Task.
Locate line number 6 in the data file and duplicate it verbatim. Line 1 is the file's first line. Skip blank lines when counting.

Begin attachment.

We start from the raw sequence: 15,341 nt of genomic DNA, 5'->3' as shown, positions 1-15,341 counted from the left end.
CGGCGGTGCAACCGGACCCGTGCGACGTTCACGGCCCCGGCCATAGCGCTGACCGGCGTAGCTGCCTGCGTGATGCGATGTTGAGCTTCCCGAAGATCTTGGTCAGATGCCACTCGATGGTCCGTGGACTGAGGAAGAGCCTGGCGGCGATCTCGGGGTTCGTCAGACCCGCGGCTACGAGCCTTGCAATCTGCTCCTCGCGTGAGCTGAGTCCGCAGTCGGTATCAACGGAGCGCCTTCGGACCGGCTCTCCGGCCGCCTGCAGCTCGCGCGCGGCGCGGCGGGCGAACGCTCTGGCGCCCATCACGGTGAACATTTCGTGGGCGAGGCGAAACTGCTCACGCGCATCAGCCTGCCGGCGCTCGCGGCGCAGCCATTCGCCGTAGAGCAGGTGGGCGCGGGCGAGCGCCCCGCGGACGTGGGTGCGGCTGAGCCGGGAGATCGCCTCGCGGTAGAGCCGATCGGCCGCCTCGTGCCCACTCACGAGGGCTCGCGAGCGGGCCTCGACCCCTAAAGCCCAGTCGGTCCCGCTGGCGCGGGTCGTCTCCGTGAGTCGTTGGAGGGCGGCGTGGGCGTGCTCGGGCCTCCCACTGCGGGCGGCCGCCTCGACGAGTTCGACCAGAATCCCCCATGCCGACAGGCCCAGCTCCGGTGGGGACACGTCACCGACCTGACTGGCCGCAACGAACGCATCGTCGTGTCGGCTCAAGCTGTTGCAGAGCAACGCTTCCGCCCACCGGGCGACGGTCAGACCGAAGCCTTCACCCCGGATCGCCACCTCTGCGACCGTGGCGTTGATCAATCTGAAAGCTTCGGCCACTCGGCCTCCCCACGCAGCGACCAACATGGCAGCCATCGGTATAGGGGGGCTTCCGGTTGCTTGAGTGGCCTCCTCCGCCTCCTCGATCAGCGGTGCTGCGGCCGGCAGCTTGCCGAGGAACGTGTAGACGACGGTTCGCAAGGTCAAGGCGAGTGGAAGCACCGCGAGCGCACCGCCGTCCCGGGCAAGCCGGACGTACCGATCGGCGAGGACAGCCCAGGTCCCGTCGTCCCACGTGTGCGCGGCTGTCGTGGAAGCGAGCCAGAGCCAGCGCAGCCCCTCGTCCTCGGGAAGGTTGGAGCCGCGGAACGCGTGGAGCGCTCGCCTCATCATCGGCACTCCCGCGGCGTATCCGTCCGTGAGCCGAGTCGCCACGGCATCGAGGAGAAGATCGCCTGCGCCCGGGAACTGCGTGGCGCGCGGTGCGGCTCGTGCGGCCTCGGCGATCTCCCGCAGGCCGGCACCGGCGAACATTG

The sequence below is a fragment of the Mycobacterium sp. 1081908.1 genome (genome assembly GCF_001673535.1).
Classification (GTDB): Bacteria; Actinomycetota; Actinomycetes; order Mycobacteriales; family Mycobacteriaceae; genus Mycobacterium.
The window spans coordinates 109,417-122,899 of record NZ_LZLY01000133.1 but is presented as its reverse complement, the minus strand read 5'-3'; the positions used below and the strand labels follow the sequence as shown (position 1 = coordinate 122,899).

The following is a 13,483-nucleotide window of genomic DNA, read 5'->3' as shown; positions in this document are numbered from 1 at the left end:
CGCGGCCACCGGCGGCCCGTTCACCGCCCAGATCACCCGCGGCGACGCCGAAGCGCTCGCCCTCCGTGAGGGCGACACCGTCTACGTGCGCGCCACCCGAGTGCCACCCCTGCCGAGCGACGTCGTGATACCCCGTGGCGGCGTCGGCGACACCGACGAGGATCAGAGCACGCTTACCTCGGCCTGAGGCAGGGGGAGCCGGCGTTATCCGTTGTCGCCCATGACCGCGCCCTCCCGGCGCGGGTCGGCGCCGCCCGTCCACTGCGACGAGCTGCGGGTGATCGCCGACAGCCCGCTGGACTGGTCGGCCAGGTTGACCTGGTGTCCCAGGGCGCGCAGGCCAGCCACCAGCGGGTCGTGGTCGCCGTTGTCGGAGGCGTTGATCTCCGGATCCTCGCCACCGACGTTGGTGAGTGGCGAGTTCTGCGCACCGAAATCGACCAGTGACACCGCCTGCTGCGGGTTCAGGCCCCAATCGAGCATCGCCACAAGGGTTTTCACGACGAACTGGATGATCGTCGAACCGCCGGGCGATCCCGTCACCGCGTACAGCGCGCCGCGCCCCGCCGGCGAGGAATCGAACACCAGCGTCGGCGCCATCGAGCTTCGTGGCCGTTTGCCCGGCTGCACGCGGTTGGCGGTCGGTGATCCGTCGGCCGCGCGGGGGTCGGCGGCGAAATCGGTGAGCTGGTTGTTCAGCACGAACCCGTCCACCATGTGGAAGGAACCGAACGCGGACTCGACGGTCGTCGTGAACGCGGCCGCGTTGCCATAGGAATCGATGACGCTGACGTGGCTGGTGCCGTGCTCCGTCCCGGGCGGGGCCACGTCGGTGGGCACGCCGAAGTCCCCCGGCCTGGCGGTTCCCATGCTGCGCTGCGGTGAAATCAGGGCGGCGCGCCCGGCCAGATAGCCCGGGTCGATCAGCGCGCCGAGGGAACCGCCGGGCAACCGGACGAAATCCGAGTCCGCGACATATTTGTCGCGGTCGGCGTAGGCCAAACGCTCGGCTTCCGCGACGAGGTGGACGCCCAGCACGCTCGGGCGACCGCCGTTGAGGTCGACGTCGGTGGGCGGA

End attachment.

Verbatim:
The following is a 13,483-nucleotide window of genomic DNA, read 5'->3' as shown; positions in this document are numbered from 1 at the left end: